Gives readers five steps of two-to-four sentences for teaching a dog to jump through a hula hoop.
Includes three photos and a short, two-sentence tip from a vet regarding cutting mealtime portion
• Nonfiction: “Who Has Cheeks?” Two pages, mostly third person, for early readers. Contains five
photos. Starts and ends in second person. Covers whether animals have cheeks, what cheeks are for, how
animals that don’t have cheeks digest their food, and why cheeks are important.
• Craft: “Fruit Pockets.” Four step craft for making a fruit-shaped pocket purse out of craft foam.
• Craft: “Papier-Mache Fruit Bowl.” Six steps.
• Craft: “Crumbled-Crayon Fruit Art.” Five step craft for making a fruit-shaped picture out of old
crayon pieces, glue and Mod Podge.
• Craft: “Magnetic Fruit Memo Pad.” Four step craft for making a fruit-shaped magnetic memo pad
holder out of cardboard.
• Craft: “’Berry Fun’ Fruit Toss.” Five step craft for making a strawberry-themed tossing game out
of sacks of rice and berry baskets. Begins with three sentences of instructions for how to play, alone
or with friends.
• Fiction: “How Do You Know When the Carrots Are Ready?” Two pages, third person, for early readers.
Realistic humorous story about a girl and her grandpa who garden together. When the girl wants to know
when the carrots are ready to pull, Grandpa shows her his secret—a garden entirely set apart for the
rabbits; when the rabbits start eating, the carrots are ripe.
• Fiction: “Lazeena.” Two pages, third person, for advanced readers. Fantasy fairy tale-type story
about a man who is tired of doing chores. A lazy fairy offers to do them on condition that he sleep
until she's finished. When he awakens at the end of a year and laments the loss of time, she agrees to
reverse the spell. In the end, he’s grateful to have the time back, even though he has to do his own
A few things to know:
• The magazine accepts submissions (including seasonal) year-round
• It purchases all rights
• It pays on acceptance
My first acceptance with Highlights was a boy-friendly code craft in 2007. In 2009, I attended the
Highlights Foundation Writer’s Workshop at Chautauqua, where I met several of the editors and got a
first-hand feel for the magazine’s needs, as well as specific tips for writing for them. Since then,
I’ve had multiple acceptances of fiction and nonfiction.
From the Editorial Staff
Regarding fiction needs, Joëlle Dujardin, senior editor, says, “I have a particular need right now for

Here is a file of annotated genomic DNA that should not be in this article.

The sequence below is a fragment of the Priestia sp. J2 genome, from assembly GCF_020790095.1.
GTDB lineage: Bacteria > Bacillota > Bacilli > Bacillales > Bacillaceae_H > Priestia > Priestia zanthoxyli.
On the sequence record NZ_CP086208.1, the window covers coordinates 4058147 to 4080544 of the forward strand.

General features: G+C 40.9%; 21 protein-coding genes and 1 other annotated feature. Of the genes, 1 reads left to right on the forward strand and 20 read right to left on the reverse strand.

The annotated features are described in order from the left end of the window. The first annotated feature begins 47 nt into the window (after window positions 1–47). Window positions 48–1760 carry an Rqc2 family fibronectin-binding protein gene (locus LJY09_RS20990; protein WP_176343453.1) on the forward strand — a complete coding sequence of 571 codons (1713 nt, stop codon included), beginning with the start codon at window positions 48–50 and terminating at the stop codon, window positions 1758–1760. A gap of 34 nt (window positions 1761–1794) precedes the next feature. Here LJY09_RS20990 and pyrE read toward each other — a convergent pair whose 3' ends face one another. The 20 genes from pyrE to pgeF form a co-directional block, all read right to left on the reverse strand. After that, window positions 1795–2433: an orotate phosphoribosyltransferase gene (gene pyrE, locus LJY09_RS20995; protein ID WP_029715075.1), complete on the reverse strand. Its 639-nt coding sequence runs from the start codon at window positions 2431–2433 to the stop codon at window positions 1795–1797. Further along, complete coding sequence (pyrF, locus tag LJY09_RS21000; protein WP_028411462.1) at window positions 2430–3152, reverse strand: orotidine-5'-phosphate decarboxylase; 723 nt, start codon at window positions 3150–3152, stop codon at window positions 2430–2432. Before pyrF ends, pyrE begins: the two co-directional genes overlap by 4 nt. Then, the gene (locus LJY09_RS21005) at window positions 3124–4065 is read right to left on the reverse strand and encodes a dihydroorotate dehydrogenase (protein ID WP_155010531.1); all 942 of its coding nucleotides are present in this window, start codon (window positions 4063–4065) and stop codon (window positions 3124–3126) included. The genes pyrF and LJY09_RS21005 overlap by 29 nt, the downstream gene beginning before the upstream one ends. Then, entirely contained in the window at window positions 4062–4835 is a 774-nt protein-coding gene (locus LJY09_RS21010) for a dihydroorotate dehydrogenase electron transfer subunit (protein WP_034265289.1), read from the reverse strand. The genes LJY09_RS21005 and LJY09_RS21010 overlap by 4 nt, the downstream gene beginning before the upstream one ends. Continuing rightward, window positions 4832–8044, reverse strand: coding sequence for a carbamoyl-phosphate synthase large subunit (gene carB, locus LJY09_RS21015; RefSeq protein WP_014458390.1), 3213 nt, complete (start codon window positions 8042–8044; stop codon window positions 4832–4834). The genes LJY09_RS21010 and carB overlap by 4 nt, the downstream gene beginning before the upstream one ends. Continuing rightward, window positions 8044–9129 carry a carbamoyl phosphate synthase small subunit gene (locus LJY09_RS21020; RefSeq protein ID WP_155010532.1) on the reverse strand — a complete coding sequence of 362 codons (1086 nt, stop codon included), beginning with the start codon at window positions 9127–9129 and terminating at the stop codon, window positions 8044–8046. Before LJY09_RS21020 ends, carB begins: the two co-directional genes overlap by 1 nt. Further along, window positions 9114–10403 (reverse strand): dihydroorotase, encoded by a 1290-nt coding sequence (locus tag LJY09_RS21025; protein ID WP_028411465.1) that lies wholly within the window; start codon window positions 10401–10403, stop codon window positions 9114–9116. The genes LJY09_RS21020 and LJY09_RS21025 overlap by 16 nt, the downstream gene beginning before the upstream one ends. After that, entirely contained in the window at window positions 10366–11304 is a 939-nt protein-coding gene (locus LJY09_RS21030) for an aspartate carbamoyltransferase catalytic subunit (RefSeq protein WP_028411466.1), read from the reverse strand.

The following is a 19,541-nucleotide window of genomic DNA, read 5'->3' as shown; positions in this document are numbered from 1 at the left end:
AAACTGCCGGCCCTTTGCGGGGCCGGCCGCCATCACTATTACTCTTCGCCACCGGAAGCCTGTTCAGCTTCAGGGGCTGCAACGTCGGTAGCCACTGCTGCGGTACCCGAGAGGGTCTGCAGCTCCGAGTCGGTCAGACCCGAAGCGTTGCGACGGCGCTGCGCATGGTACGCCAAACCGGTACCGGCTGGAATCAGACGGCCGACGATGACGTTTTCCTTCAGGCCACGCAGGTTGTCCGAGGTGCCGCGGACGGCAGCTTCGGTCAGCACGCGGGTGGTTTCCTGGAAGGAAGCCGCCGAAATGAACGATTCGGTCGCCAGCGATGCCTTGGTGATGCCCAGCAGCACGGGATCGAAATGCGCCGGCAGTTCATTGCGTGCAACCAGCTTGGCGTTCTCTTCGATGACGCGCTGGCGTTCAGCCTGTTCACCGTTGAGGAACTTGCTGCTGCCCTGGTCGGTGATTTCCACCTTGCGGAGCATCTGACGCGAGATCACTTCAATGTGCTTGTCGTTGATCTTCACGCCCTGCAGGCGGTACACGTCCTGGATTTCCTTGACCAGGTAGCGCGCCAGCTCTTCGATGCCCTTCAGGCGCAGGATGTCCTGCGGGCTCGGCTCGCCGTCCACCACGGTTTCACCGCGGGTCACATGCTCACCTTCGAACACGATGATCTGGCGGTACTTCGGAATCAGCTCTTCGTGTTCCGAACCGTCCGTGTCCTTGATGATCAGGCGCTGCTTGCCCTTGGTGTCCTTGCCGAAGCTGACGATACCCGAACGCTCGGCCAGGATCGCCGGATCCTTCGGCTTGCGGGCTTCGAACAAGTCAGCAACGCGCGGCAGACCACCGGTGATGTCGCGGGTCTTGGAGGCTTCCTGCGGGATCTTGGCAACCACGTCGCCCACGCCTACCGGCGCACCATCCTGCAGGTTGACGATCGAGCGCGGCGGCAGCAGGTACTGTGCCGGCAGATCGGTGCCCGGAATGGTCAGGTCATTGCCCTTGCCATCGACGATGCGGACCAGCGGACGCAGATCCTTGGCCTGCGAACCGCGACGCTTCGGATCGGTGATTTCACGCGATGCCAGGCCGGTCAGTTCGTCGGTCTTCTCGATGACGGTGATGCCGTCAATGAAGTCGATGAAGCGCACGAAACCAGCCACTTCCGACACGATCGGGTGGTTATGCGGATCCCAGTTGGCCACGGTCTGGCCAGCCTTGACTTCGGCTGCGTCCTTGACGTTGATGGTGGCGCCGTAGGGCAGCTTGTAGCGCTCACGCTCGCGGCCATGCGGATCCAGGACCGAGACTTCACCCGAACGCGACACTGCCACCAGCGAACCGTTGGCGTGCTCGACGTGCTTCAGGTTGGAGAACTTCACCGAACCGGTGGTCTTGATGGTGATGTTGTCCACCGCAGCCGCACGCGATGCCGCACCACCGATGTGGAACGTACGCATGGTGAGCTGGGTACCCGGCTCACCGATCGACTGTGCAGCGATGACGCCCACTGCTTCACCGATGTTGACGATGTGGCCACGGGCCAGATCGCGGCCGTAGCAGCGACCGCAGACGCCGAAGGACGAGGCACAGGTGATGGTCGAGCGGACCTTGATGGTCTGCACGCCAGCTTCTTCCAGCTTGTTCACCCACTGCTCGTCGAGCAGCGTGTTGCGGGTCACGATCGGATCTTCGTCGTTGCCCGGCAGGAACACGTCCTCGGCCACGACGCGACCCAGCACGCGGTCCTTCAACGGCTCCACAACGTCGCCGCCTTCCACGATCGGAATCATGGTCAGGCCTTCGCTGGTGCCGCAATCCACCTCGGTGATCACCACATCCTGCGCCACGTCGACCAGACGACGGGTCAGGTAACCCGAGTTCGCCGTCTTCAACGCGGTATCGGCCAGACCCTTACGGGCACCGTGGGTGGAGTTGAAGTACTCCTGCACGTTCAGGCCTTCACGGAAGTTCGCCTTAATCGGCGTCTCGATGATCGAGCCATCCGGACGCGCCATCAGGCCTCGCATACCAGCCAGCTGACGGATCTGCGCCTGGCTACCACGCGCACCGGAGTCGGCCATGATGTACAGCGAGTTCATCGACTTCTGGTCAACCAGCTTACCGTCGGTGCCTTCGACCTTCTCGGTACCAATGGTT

mysteries, historical fiction, and fantasy. Also, in general, I love reading stories with a unique
narrative voice and memorable, believable characters.”
Helpful Tips from My Chautauqua Notes
• Be sure to read “Our Mission” on the masthead page of the magazine to get an idea of what they
• The magazine’s slogan is “Fun with a Purpose;” as such, editors want to see both entertainment and
educational value in every submission.
Think narrow topics, rather than broad, such as a caterpillar dropping on a
thread when escaping from stink bugs or moths versus caterpillars in general.
Even though they’re short, they need an arc: suspense, problem, conclusion,
and a twist at the end.
• Puzzles and Games:
Give it a twist: start with what readers know and alter it.
Secret codes work well.
Set kids up for success.
They want activities that don’t require writing in the magazine.
Should have 3-5 simple steps.
Uses materials that are easy to find and inexpensive.
Always ask: “Is it fun?”
Submission Guidelines: http://www.highlights.com/contributor-guidelines
Current Needs: http://www.highlights.com/current-needs
Writing for Children's Magazines, September 2012 Text: Copyright Sara Matson
Magazine cover: Copyright ©2012 Highlights for Children, Inc., Columbus, OH.
All rights reserved. Used by permission.
Sara Matson has published more than 70 short stories, articles, crafts, and activities for
children and adults. Her work has appeared in Highlights, Highlights High Five, Pockets, and
Family Fun, as well as in several editions of Chicken Soup for the Soul. She lives in Minnesota
with her husband and 11-year-old twin daughters. For more information, please visit her website at